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City banker claims imposter stood in for him at wedding in bizarre divorce battle

Former UBS banker claimed wife could neither divorce him, nor claim any financial support, because they were never married in the first place

An investment banker who claimed an imposter stood for him at his own wedding has lost a bitter divorce battle after losing an appeal against a ruling deeming his marriage “valid”.

Former UBS banker Amit Goyal, 36 told court his wife, Ankita, married "another Amit Goyat" at a ceremony in a four star hotel in the Indian city of Meerut while he relaxed at home in September 2003.

The reluctant husband claimed Mrs Goyal, 33, could neither divorce him, nor claim financial compensation, because they were never married in the first place.

His testimony was dismissed as "unreliable" at an earlier hearing last year, confirming that "there was a valid marriage between the couple".

Challenging that decision at the Court of Appeal, the former banker pointed to a mysterious thumb print on his marriage certificate and an absence of wedding photos in an attempt to prove he was not present at the ceremony on 15 September.

Mr Goyal also told court he is saddled with debt amounting to £300,000 - despite earning £185,000-a-year, plus bonuses, before he was made redundant. His appeal was rejected.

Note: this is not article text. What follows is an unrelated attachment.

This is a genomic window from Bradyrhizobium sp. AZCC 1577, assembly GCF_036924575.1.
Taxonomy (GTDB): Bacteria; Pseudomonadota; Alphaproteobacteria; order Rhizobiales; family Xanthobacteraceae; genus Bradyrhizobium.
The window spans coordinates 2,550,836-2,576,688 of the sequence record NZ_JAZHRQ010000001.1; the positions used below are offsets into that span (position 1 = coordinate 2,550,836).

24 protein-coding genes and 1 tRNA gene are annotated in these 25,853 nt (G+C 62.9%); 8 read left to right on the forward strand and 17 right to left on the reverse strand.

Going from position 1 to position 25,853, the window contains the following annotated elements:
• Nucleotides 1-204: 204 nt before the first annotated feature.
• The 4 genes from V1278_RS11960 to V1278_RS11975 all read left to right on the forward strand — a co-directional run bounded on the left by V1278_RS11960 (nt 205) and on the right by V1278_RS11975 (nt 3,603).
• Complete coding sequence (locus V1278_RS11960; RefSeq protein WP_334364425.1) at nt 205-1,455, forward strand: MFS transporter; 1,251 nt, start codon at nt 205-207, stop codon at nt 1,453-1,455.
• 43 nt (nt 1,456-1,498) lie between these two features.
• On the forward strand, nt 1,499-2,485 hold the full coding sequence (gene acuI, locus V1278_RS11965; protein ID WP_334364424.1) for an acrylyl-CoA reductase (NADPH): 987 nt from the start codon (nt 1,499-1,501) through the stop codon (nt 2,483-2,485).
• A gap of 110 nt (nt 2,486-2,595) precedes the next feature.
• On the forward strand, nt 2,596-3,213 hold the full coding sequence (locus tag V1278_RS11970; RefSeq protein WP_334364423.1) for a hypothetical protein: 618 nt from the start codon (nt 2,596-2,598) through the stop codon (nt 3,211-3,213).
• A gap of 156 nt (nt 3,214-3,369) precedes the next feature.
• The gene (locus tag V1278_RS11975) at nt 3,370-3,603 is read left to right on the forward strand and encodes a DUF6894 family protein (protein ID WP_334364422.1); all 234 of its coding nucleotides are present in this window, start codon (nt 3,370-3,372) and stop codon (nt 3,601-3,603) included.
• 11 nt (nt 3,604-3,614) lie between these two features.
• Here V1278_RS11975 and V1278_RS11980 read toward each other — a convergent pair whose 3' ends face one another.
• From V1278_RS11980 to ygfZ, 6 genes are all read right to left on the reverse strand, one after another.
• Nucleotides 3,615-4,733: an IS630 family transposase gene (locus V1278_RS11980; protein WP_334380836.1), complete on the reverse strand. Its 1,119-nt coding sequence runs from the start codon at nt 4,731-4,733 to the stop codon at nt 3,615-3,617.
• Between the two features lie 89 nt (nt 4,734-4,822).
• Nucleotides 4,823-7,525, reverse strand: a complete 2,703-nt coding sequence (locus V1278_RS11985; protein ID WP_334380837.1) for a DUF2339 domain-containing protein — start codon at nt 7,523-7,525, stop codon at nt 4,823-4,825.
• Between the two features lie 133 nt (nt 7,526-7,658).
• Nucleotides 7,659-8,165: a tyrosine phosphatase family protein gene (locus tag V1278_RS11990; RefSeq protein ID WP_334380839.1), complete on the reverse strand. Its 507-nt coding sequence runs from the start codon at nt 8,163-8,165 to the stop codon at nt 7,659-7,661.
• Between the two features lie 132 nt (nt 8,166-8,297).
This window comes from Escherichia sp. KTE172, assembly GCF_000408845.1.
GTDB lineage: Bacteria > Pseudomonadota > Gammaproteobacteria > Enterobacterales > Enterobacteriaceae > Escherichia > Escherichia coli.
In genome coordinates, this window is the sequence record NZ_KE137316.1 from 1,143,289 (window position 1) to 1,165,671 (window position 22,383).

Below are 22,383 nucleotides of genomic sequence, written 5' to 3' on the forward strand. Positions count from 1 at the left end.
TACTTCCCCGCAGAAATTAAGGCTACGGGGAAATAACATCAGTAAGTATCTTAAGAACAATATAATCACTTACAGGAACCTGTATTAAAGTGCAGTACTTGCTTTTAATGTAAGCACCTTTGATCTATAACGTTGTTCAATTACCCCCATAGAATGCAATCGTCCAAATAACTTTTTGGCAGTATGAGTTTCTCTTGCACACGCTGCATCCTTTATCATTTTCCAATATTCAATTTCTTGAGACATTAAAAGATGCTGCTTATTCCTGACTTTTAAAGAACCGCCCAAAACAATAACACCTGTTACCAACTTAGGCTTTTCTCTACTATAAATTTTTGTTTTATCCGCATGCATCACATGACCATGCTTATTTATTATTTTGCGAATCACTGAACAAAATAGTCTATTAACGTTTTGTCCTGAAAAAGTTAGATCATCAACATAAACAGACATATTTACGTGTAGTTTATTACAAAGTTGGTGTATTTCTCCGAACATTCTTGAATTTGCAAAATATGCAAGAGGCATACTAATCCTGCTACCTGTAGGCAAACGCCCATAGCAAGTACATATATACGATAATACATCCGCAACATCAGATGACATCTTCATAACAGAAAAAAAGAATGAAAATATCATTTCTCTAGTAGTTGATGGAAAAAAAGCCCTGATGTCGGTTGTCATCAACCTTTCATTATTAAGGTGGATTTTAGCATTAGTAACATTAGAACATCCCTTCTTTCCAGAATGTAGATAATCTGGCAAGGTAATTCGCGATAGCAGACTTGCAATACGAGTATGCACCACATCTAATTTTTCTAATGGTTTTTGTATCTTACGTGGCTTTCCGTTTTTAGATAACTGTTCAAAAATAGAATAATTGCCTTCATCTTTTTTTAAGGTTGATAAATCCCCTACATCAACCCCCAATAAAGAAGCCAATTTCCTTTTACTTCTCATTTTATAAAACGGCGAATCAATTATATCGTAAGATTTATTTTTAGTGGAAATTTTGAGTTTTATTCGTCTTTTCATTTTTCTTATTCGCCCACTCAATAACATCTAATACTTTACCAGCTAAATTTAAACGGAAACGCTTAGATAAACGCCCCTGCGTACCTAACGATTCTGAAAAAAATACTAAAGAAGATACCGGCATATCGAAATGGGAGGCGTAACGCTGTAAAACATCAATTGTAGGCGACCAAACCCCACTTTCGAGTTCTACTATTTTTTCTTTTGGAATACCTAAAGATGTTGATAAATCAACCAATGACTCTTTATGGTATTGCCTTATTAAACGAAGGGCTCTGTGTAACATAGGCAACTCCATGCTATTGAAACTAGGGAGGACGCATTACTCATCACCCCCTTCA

The couple first met on Shaadi.com, an Indian dating site, and married soon after in Meerut, India, with the consent of Mrs Goyal's senior army officer father. They shared a home in Canary Wharf and have a daughter aged six.

As part of the couple's divorce proceedings, Judge Mark Everall QC said: "Mrs Goyal and her parents were happy to go along with the plan. Mr Goyal was a well-educated young man with evidently good prospects in the well-paid world of international finance."

The judge added that "the overwhelming probability on all the evidence is that Mrs Goyal did not marry, and did not intend to marry, a different Amit Goyal on 15th September, 2003”

Mr Goyal was working in London at the time and had been accepted to INSEAD business school in Paris, but agreed to fly back to India to marry Mrs Goyal in a “short” ceremony in a bid to speed up her application for a  French visa.

However, the banker insisted that he was not present when the vows were made and his subsequent marriage celebrated three days after was invalid- even though the groom's name on the wedding certificate from the previous  ceremony matched his own.

He claimed that he "not read the certificate carefully enough" and only noticed the “discrepancies” a year after they had separated.

The pair moved to Paris soon after the wedding took place and eventually settled in London. Their relationship "irretrievably broke down" when Mrs Goyal moved out of the family home in 2011.

At the Court of Appeal, Lord Justice Kitchin said: "Standing back and having regard to all the evidence and Judge Everall's reasoning, I do not detect that he had any real difficulty in arriving at his conclusion."